Euroleague VS FIBA – An endless fight!
Konstantinos Panas writes about the polarization in European basketball and how it affects the clubs and the national teams.
There was a time when Euroleague and FIBA was one. FIBA initially established Euroleague in 1958. FIBA had a controlling interest in the league until 2000 when the richest and most famous clubs in Europe decided to break away from the fold and start its own league. The clubs owners found a loophole because FIBA never trademarked the “Euroleague, ” so the clubs simply took the name and forced FIBA to find a new name and new league.
FIBA created the FIBA Superleague, and for one season, Europe had two top level competitions. After a few years of going back and forth without a solution, FIBA and Euroleague came up with an agreement. FIBA would stay in control of National Team tournaments like (FIBA Eurobasket, World Championships, and Olympics) and Euroleague would take over the professional club competitions. Both organizations remained at peace until 2015.
2015, FIBA made a moved to regain control of the professional club competitions and formed “The Basketball Championship League.” FIBA attempted to step on the Euroleague toes by making a run their top 11 teams by offering a different league format and bigger profits for each team. FIBA’s move forced Euroleague to react, Euroleague signed a 10-year agreement with IMG to up the revenue growth for its clubs and also changed the format of the league. The teams accepted the changes, and despite the potential profit gain and the intrigue of the upstart league, the top level European clubs decided to stay with Euroleague.
Because FIBA couldn’t persuade the top clubs to leave Euroleague or EuroCup, FIBA decided to force teams and leagues to participate in the Basketball Championship League. FIBA is the highest authority in basketball, and with this power, they have the ability to put bans or punish teams or players for not following its rules or mandates. FIBA threaten to suspend 14 of the top basketball federations for supporting the Euroleague and EuroCup competitions.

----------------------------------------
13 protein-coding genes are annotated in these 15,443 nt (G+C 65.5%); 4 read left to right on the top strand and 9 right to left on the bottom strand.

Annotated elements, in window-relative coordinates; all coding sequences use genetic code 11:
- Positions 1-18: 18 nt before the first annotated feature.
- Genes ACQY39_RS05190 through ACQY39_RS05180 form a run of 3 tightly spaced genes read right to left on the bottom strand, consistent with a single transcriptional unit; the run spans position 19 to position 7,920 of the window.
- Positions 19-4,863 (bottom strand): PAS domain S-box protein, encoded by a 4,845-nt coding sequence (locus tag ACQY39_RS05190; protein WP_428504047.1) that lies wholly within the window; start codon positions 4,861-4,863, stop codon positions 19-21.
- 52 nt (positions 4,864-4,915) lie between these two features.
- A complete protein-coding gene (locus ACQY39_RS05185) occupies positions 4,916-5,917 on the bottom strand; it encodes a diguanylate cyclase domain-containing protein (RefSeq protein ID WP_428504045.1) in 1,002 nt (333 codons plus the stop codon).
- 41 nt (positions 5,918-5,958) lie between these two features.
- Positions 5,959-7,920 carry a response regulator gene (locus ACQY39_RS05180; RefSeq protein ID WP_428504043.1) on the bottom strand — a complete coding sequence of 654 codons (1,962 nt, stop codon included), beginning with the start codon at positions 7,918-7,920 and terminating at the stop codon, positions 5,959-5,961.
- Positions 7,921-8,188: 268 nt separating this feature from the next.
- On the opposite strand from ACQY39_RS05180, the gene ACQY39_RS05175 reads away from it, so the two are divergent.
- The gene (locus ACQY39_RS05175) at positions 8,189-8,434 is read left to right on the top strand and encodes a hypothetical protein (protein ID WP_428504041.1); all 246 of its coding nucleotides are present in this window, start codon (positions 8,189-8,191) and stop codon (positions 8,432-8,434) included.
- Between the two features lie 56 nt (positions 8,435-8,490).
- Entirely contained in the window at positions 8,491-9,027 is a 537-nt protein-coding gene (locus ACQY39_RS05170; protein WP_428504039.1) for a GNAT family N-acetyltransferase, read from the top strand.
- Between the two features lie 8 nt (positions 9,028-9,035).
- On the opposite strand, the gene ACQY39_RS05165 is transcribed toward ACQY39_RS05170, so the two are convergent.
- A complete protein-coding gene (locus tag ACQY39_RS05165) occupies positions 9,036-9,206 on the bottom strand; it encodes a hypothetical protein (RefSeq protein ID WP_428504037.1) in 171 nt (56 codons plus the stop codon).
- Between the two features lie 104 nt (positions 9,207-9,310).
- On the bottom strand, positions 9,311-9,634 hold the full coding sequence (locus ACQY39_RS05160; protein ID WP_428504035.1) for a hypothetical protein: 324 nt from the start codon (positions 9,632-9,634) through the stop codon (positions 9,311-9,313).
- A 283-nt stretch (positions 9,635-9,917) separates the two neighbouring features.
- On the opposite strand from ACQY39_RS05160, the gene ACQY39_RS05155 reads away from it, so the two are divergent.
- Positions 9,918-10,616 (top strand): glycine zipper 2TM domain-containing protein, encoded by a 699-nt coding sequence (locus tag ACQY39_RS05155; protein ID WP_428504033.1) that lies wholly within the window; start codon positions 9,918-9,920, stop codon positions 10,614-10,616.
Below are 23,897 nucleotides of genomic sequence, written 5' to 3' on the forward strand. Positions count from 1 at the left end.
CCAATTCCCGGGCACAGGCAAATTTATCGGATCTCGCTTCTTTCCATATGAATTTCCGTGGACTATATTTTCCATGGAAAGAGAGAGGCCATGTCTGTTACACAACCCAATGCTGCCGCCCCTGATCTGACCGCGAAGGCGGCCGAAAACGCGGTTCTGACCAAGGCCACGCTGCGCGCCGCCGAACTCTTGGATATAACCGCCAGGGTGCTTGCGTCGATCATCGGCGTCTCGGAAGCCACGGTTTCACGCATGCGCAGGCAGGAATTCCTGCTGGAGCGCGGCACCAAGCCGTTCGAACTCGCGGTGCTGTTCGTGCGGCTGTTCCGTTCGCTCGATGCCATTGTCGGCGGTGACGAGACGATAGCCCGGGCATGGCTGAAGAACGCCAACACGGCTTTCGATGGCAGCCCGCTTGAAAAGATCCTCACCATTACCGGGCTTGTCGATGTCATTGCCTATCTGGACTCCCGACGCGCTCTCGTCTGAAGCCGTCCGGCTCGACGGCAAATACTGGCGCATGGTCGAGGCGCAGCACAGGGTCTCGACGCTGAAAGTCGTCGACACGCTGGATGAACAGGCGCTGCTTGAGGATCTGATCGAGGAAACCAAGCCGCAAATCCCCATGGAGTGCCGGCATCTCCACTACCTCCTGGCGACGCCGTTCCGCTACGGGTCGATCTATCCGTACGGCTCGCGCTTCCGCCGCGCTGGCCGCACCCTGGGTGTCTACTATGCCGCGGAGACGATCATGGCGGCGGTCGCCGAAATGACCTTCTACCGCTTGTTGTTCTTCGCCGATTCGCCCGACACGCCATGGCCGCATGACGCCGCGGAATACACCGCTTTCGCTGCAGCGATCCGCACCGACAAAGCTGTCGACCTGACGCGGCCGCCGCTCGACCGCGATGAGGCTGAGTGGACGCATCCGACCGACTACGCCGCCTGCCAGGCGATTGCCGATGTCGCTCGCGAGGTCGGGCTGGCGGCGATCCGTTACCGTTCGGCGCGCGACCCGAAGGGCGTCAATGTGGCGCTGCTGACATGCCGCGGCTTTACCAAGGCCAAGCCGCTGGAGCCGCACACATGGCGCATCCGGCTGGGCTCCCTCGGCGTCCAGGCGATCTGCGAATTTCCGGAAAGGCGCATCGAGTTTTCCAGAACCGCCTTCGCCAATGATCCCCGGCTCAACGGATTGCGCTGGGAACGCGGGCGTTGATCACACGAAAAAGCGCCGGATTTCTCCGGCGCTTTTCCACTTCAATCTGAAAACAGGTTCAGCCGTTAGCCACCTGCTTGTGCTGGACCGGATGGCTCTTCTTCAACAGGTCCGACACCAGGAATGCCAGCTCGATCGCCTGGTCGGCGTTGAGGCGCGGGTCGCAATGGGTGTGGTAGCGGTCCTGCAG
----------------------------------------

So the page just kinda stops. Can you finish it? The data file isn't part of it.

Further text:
In the end, no suspensions were applied, but the threat did its job in putting the president’s of the Federations on notice. Many of them mandating that teams and players participate in the FIBA Championship League, threatening suspensions for players from national teams who clubs team did not compete in the FIBA league. For example, the Spanish Federation asked the ACB league to break off its agreement with Euroleague to satisfy FIBA. The Russia Federation threaten to suspend any player from the national team whose club participated in the EuroCup. As well as The Hellenic (Greek) Basketball Federation threatened to ban AEK Athens from the Greek Basket League if it did not switch from EuroCup to the FIBA Champions League. FIBA’s internal pressure on the basketball federation forced the Presidents of the National put the clubs team in an unfair position. FIBA used its position of power to leverage the teams who were unwilling to join their Championship League, by forcing them to join.
Next FIBA, changed the qualification system for the 2019 World Cup. In the past FIBA held the qualifications events during the summer months or the offseason for the Euroleague and EuroCup seasons. The old system allowed players to play for the club teams without interruption and then play for their national teams during the summer months. FIBA decided to change the qualification schedule, now using six weekends during the club season schedule. Putting the teams and national teams in a terrible predicament. The team would have to decide whether they are going to permit their top players to play for the national teams or make do without during crucial part of the Euroleague/EuroCup seasons and vice versa for the national teams. How would the national team fair without their top players during the qualification period? How would this affect team chemistry and the way coaches build and select their national teams in the future. The Euroleague has already made a clear statement that it will not postpone any league games for FIBA national team competitions and will not allow its players to be loaned to their national teams during the Euroleague season.
So what now, with no solution in sight, what will happen between the two organizations? Who will take control of basketball in Europe? Not sure, if anyone can make an accurate prediction of what will happen next in the endless battle between FIBA and Euroleague, but it will be interesting to watch how it will affect European players and the overall landscape of European Basketball.